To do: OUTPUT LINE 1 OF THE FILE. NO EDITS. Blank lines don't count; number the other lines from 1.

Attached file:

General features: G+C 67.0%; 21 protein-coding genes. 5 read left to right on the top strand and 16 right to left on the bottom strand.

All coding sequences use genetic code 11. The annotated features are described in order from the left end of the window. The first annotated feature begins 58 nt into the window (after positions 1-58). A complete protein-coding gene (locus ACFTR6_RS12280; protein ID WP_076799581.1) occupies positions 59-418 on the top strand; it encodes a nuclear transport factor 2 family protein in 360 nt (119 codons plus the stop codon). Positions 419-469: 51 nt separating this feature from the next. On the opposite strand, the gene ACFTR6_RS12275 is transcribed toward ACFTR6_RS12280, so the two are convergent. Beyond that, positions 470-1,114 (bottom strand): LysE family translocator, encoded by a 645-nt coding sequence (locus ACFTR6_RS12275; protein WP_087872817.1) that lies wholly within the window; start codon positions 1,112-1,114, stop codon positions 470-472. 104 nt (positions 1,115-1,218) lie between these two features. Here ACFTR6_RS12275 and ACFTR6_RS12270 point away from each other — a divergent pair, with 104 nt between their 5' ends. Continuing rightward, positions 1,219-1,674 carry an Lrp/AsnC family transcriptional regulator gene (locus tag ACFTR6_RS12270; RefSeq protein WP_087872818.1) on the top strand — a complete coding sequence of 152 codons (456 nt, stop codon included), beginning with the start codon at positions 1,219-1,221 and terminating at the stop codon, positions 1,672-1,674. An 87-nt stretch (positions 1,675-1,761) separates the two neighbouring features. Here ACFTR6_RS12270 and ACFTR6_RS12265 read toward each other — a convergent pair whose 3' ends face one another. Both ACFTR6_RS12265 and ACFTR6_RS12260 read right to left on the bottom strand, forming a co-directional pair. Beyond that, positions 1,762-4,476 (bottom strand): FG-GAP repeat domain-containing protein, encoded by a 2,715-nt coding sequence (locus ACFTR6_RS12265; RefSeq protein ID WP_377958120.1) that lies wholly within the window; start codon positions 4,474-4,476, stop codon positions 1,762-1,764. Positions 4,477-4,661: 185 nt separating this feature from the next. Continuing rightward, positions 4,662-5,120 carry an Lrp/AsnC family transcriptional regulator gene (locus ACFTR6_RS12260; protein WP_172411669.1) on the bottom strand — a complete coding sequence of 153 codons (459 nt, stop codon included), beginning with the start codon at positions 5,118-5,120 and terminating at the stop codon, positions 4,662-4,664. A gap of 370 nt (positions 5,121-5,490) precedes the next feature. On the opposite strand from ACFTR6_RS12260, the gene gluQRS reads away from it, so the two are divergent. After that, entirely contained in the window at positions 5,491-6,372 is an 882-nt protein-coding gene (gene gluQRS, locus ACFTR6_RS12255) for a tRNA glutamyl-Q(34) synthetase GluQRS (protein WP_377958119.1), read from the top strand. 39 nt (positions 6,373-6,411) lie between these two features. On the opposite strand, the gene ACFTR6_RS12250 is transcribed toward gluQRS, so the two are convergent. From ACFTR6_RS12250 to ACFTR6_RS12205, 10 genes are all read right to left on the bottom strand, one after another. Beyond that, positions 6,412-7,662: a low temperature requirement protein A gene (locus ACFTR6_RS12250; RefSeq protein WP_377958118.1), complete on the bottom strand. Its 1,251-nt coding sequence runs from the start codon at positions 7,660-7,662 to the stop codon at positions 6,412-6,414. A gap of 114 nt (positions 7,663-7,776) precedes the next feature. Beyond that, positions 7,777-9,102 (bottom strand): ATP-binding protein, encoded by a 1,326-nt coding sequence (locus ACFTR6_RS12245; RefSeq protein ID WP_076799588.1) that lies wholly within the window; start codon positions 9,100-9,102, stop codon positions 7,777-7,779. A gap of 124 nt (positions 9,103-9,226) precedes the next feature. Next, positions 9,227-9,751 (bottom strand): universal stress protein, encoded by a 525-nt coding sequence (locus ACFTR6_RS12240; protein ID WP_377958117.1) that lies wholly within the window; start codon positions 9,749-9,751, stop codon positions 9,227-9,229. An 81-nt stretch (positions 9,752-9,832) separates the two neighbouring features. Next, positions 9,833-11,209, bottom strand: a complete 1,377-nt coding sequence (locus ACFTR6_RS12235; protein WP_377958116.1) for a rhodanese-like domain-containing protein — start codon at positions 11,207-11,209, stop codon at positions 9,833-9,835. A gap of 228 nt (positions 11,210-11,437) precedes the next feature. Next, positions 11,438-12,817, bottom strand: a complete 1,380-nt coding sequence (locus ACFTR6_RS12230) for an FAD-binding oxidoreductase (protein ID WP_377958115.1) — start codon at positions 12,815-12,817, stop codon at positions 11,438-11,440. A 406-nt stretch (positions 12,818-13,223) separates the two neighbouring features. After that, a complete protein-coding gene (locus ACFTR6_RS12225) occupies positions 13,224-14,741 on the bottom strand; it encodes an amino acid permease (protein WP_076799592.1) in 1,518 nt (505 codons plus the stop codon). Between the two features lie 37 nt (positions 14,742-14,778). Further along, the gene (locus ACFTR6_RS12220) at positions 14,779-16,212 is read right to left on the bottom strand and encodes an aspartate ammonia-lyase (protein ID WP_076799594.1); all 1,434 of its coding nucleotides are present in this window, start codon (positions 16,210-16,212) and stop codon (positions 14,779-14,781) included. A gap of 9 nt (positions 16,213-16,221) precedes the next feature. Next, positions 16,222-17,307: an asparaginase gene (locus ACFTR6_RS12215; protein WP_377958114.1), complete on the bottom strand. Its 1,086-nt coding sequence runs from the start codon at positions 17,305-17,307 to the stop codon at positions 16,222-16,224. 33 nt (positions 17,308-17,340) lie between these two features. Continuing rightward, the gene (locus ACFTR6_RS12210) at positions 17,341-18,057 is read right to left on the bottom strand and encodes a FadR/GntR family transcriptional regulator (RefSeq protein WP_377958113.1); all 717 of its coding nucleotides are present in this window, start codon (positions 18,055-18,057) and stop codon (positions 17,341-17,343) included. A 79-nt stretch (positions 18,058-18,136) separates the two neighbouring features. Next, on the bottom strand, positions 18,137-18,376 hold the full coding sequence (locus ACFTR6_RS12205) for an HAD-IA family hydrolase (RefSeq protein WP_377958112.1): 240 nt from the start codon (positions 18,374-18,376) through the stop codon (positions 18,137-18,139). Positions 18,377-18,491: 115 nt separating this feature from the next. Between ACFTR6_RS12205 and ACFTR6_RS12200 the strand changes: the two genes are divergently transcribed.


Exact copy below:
General features: G+C 67.0%; 21 protein-coding genes. 5 read left to right on the top strand and 16 right to left on the bottom strand.